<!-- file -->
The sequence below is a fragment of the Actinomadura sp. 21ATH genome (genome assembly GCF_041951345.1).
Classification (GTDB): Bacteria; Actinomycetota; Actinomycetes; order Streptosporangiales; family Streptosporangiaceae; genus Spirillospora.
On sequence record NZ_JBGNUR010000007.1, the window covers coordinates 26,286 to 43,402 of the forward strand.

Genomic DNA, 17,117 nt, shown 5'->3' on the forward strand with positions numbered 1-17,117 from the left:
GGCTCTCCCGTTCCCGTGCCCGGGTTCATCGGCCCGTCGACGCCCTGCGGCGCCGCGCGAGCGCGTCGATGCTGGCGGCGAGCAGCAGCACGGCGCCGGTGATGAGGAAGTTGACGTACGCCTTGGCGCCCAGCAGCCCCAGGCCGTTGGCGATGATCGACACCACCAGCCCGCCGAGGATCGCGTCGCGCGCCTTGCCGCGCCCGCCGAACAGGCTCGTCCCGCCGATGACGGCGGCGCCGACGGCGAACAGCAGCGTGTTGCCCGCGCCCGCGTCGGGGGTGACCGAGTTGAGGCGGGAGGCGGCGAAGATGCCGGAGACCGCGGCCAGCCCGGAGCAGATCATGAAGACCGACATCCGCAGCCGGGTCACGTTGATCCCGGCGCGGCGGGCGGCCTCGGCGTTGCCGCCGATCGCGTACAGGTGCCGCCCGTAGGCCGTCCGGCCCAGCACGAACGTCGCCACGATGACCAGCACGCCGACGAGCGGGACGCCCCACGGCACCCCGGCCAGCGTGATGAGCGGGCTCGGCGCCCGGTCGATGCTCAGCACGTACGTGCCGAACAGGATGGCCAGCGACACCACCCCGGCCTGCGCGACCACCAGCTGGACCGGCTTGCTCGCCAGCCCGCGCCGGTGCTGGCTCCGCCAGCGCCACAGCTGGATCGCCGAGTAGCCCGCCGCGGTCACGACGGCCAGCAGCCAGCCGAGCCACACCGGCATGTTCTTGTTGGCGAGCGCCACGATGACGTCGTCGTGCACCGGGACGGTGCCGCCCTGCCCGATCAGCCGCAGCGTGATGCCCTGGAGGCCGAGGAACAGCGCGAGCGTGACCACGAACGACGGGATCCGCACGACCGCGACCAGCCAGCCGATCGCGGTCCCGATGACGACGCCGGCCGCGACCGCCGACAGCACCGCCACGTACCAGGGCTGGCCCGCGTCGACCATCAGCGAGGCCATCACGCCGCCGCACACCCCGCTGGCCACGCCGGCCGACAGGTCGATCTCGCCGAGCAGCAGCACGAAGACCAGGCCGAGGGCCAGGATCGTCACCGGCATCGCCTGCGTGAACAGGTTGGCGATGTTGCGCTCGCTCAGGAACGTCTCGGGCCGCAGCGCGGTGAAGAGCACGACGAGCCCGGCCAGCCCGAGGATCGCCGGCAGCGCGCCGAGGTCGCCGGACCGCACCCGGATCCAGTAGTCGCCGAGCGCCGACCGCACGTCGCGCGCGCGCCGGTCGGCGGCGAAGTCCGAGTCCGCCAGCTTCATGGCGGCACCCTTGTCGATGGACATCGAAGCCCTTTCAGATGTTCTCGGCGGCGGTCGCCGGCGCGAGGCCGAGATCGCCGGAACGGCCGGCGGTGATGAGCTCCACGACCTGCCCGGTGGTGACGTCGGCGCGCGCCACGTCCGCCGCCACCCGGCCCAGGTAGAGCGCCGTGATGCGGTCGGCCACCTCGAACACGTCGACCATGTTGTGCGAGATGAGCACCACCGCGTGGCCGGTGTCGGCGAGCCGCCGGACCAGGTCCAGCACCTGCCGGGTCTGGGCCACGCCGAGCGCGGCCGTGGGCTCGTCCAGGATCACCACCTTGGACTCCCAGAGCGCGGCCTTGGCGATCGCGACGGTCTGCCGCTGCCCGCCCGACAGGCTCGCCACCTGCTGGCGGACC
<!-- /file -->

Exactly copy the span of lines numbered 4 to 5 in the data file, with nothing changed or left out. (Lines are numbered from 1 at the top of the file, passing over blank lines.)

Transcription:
Genomic DNA, 17,117 nt, shown 5'->3' on the forward strand with positions numbered 1-17,117 from the left:
GGCTCTCCCGTTCCCGTGCCCGGGTTCATCGGCCCGTCGACGCCCTGCGGCGCCGCGCGAGCGCGTCGATGCTGGCGGCGAGCAGCAGCACGGCGCCGGTGATGAGGAAGTTGACGTACGCCTTGGCGCCCAGCAGCCCCAGGCCGTTGGCGATGATCGACACCACCAGCCCGCCGAGGATCGCGTCGCGCGCCTTGCCGCGCCCGCCGAACAGGCTCGTCCCGCCGATGACGGCGGCGCCGACGGCGAACAGCAGCGTGTTGCCCGCGCCCGCGTCGGGGGTGACCGAGTTGAGGCGGGAGGCGGCGAAGATGCCGGAGACCGCGGCCAGCCCGGAGCAGATCATGAAGACCGACATCCGCAGCCGGGTCACGTTGATCCCGGCGCGGCGGGCGGCCTCGGCGTTGCCGCCGATCGCGTACAGGTGCCGCCCGTAGGCCGTCCGGCCCAGCACGAACGTCGCCACGATGACCAGCACGCCGACGAGCGGGACGCCCCACGGCACCCCGGCCAGCGTGATGAGCGGGCTCGGCGCCCGGTCGATGCTCAGCACGTACGTGCCGAACAGGATGGCCAGCGACACCACCCCGGCCTGCGCGACCACCAGCTGGACCGGCTTGCTCGCCAGCCCGCGCCGGTGCTGGCTCCGCCAGCGCCACAGCTGGATCGCCGAGTAGCCCGCCGCGGTCACGACGGCCAGCAGCCAGCCGAGCCACACCGGCATGTTCTTGTTGGCGAGCGCCACGATGACGTCGTCGTGCACCGGGACGGTGCCGCCCTGCCCGATCAGCCGCAGCGTGATGCCCTGGAGGCCGAGGAACAGCGCGAGCGTGACCACGAACGACGGGATCCGCACGACCGCGACCAGCCAGCCGATCGCGGTCCCGATGACGACGCCGGCCGCGACCGCCGACAGCACCGCCACGTACCAGGGCTGGCCCGCGTCGACCATCAGCGAGGCCATCACGCCGCCGCACACCCCGCTGGCCACGCCGGCCGACAGGTCGATCTCGCCGAGCAGCAGCACGAAGACCAGGCCGAGGGCCAGGATCGTCACCGGCATCGCCTGCGTGAACAGGTTGGCGATGTTGCGCTCGCTCAGGAACGTCTCGGGCCGCAGCGCGGTGAAGAGCACGACGAGCCCGGCCAGCCCGAGGATCGCCGGCAGCGCGCCGAGGTCGCCGGACCGCACCCGGATCCAGTAGTCGCCGAGCGCCGACCGCACGTCGCGCGCGCGCCGGTCGGCGGCGAAGTCCGAGTCCGCCAGCTTCATGGCGGCACCCTTGTCGATGGACATCGAAGCCCTTTCAGATGTTCTCGGCGGCGGTCGCCGGCGCGAGGCCGAGATCGCCGGAACGGCCGGCGGTGATGAGCTCCACGACCTGCCCGGTGGTGACGTCGGCGCGCGCCACGTCCGCCGCCACCCGGCCCAGGTAGAGCGCCGTGATGCGGTCGGCCACCTCGAACACGTCGACCATGTTGTGCGAGATGAGCACCACCGCGTGGCCGGTGTCGGCGAGCCGCCGGACCAGGTCCAGCACCTGCCGGGTCTGGGCCACGCCGAGCGCGGCCGTGGGCTCGTCCAGGATCACCACCTTGGACTCCCAGAGCGCGGCCTTGGCGATCGCGACGGTCTGCCGCTGCCCGCCCGACAGGCTCGCCACCTGCTGGCGGACC